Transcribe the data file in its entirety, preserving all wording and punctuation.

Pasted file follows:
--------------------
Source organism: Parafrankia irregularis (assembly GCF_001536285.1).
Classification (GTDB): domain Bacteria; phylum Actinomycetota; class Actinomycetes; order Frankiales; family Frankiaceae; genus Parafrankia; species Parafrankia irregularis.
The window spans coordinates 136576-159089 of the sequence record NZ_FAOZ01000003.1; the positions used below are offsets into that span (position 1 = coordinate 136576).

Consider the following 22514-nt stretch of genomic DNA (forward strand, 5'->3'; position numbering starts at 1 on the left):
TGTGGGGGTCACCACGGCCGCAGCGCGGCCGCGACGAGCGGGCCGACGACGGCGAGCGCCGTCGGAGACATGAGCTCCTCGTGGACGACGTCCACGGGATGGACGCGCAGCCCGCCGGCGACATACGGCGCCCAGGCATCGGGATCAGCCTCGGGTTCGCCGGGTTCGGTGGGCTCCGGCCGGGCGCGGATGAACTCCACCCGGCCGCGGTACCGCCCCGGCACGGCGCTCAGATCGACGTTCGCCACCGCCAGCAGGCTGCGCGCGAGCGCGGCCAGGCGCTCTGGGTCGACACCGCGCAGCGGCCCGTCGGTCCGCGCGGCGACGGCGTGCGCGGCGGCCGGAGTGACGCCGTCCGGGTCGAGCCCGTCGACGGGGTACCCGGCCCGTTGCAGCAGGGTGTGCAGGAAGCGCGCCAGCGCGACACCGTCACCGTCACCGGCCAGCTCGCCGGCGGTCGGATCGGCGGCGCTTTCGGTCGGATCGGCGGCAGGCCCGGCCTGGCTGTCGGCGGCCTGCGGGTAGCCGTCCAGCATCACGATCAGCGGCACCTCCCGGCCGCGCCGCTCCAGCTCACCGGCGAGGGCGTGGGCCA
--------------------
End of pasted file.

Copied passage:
Source organism: Parafrankia irregularis (assembly GCF_001536285.1).
Classification (GTDB): domain Bacteria; phylum Actinomycetota; class Actinomycetes; order Frankiales; family Frankiaceae; genus Parafrankia; species Parafrankia irregularis.
The window spans coordinates 136576-159089 of the sequence record NZ_FAOZ01000003.1; the positions used below are offsets into that span (position 1 = coordinate 136576).

Consider the following 22514-nt stretch of genomic DNA (forward strand, 5'->3'; position numbering starts at 1 on the left):
TGTGGGGGTCACCACGGCCGCAGCGCGGCCGCGACGAGCGGGCCGACGACGGCGAGCGCCGTCGGAGACATGAGCTCCTCGTGGACGACGTCCACGGGATGGACGCGCAGCCCGCCGGCGACATACGGCGCCCAGGCATCGGGATCAGCCTCGGGTTCGCCGGGTTCGGTGGGCTCCGGCCGGGCGCGGATGAACTCCACCCGGCCGCGGTACCGCCCCGGCACGGCGCTCAGATCGACGTTCGCCACCGCCAGCAGGCTGCGCGCGAGCGCGGCCAGGCGCTCTGGGTCGACACCGCGCAGCGGCCCGTCGGTCCGCGCGGCGACGGCGTGCGCGGCGGCCGGAGTGACGCCGTCCGGGTCGAGCCCGTCGACGGGGTACCCGGCCCGTTGCAGCAGGGTGTGCAGGAAGCGCGCCAGCGCGACACCGTCACCGTCACCGGCCAGCTCGCCGGCGGTCGGATCGGCGGCGCTTTCGGTCGGATCGGCGGCAGGCCCGGCCTGGCTGTCGGCGGCCTGCGGGTAGCCGTCCAGCATCACGATCAGCGGCACCTCCCGGCCGCGCCGCTCCAGCTCACCGGCGAGGGCGTGGGCCA